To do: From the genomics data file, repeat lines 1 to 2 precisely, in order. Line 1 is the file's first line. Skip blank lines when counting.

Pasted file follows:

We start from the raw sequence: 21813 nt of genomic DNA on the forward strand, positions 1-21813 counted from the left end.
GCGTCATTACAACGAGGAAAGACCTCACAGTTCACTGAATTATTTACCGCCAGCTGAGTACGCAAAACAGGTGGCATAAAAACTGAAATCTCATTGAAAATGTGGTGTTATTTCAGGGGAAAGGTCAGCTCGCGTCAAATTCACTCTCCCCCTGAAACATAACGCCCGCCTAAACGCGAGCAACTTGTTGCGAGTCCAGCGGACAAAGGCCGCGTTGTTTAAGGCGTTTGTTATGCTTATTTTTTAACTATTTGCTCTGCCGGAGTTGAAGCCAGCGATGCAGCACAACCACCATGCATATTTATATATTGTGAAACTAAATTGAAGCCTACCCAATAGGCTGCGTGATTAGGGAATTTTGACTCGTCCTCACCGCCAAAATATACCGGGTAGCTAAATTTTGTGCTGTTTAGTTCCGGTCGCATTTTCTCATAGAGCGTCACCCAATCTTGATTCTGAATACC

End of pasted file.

We start from the raw sequence: 21813 nt of genomic DNA on the forward strand, positions 1-21813 counted from the left end.
GCGTCATTACAACGAGGAAAGACCTCACAGTTCACTGAATTATTTACCGCCAGCTGAGTACGCAAAACAGGTGGCATAAAAACTGAAATCTCATTGAAAATGTGGTGTTATTTCAGGGGAAAGGTCAGCTCGCGTCAAATTCACTCTCCCCCTGAAACATAACGCCCGCCTAAACGCGAGCAACTTGTTGCGAGTCCAGCGGACAAAGGCCGCGTTGTTTAAGGCGTTTGTTATGCTTATTTTTTAACTATTTGCTCTGCCGGAGTTGAAGCCAGCGATGCAGCACAACCACCATGCATATTTATATATTGTGAAACTAAATTGAAGCCTACCCAATAGGCTGCGTGATTAGGGAATTTTGACTCGTCCTCACCGCCAAAATATACCGGGTAGCTAAATTTTGTGCTGTTTAGTTCCGGTCGCATTTTCTCATAGAGCGTCACCCAATCTTGATTCTGAATACC